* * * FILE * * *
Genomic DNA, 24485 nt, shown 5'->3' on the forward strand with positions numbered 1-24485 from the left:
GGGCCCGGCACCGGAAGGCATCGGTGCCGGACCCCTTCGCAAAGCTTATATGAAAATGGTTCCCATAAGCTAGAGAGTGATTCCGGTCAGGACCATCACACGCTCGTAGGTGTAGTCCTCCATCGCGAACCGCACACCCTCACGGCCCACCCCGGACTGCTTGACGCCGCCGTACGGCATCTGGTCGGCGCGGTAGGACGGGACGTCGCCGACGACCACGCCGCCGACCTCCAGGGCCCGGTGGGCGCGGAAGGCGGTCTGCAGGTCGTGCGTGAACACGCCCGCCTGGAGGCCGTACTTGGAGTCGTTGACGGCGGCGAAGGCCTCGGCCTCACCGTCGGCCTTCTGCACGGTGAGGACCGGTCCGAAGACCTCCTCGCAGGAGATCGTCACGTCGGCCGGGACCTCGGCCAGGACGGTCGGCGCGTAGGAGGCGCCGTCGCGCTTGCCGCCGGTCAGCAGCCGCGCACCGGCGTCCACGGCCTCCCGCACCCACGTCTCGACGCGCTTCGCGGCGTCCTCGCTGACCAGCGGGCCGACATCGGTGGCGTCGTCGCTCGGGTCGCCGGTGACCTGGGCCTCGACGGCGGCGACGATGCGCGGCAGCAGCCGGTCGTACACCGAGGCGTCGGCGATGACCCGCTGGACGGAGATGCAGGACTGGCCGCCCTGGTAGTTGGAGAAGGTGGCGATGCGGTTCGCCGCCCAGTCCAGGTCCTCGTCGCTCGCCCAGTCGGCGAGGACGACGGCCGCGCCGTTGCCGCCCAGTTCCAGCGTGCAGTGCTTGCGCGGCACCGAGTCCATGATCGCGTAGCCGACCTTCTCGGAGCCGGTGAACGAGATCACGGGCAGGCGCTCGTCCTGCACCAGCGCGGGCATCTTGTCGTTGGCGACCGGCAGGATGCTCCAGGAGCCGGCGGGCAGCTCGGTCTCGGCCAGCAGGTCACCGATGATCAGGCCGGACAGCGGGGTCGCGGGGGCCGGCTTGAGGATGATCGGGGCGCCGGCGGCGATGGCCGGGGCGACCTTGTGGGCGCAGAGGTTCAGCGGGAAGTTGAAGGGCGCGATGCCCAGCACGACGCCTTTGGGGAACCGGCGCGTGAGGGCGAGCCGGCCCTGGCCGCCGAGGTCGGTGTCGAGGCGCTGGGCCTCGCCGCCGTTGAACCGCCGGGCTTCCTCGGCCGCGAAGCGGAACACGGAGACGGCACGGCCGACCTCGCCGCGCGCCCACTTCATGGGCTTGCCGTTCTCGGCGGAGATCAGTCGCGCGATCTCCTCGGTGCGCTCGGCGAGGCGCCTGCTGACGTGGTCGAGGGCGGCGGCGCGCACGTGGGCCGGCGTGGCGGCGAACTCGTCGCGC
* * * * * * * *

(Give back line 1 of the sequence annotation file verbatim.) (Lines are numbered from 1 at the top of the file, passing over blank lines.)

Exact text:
Genomic DNA, 24485 nt, shown 5'->3' on the forward strand with positions numbered 1-24485 from the left: